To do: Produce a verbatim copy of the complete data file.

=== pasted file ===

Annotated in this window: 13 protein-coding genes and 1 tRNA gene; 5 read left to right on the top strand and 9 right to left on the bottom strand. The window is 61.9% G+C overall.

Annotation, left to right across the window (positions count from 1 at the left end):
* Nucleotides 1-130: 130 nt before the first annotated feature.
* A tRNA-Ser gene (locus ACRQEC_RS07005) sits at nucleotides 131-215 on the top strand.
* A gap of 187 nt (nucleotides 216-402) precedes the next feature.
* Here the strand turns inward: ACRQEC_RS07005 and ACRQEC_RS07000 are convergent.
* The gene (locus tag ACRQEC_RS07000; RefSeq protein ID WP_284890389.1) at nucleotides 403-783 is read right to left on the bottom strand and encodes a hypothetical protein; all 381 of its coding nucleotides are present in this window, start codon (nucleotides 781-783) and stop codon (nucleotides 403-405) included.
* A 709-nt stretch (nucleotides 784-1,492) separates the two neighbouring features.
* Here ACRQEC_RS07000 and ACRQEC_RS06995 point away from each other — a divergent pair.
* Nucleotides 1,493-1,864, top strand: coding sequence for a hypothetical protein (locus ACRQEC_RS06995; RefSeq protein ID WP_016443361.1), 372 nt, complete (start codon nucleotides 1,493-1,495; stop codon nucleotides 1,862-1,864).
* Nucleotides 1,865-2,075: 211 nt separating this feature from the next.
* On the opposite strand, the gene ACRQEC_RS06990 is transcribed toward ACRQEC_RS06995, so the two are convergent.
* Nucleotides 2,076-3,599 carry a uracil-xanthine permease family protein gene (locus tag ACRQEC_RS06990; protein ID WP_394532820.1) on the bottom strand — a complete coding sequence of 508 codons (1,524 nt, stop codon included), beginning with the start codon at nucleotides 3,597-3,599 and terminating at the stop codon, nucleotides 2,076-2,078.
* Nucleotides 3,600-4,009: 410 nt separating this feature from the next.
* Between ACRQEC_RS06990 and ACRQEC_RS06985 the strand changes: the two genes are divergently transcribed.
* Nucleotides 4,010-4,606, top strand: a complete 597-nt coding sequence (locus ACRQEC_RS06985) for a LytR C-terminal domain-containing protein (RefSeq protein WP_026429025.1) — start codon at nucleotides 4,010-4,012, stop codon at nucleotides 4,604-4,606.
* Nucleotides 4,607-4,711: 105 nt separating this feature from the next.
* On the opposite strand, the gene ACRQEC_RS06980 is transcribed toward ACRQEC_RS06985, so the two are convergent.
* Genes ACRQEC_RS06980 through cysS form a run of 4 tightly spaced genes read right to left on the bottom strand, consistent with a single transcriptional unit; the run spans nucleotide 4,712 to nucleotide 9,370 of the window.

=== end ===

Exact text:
Annotated in this window: 13 protein-coding genes and 1 tRNA gene; 5 read left to right on the top strand and 9 right to left on the bottom strand. The window is 61.9% G+C overall.

Annotation, left to right across the window (positions count from 1 at the left end):
* Nucleotides 1-130: 130 nt before the first annotated feature.
* A tRNA-Ser gene (locus ACRQEC_RS07005) sits at nucleotides 131-215 on the top strand.
* A gap of 187 nt (nucleotides 216-402) precedes the next feature.
* Here the strand turns inward: ACRQEC_RS07005 and ACRQEC_RS07000 are convergent.
* The gene (locus tag ACRQEC_RS07000; RefSeq protein ID WP_284890389.1) at nucleotides 403-783 is read right to left on the bottom strand and encodes a hypothetical protein; all 381 of its coding nucleotides are present in this window, start codon (nucleotides 781-783) and stop codon (nucleotides 403-405) included.
* A 709-nt stretch (nucleotides 784-1,492) separates the two neighbouring features.
* Here ACRQEC_RS07000 and ACRQEC_RS06995 point away from each other — a divergent pair.
* Nucleotides 1,493-1,864, top strand: coding sequence for a hypothetical protein (locus ACRQEC_RS06995; RefSeq protein ID WP_016443361.1), 372 nt, complete (start codon nucleotides 1,493-1,495; stop codon nucleotides 1,862-1,864).
* Nucleotides 1,865-2,075: 211 nt separating this feature from the next.
* On the opposite strand, the gene ACRQEC_RS06990 is transcribed toward ACRQEC_RS06995, so the two are convergent.
* Nucleotides 2,076-3,599 carry a uracil-xanthine permease family protein gene (locus tag ACRQEC_RS06990; protein ID WP_394532820.1) on the bottom strand — a complete coding sequence of 508 codons (1,524 nt, stop codon included), beginning with the start codon at nucleotides 3,597-3,599 and terminating at the stop codon, nucleotides 2,076-2,078.
* Nucleotides 3,600-4,009: 410 nt separating this feature from the next.
* Between ACRQEC_RS06990 and ACRQEC_RS06985 the strand changes: the two genes are divergently transcribed.
* Nucleotides 4,010-4,606, top strand: a complete 597-nt coding sequence (locus ACRQEC_RS06985) for a LytR C-terminal domain-containing protein (RefSeq protein WP_026429025.1) — start codon at nucleotides 4,010-4,012, stop codon at nucleotides 4,604-4,606.
* Nucleotides 4,607-4,711: 105 nt separating this feature from the next.
* On the opposite strand, the gene ACRQEC_RS06980 is transcribed toward ACRQEC_RS06985, so the two are convergent.
* Genes ACRQEC_RS06980 through cysS form a run of 4 tightly spaced genes read right to left on the bottom strand, consistent with a single transcriptional unit; the run spans nucleotide 4,712 to nucleotide 9,370 of the window.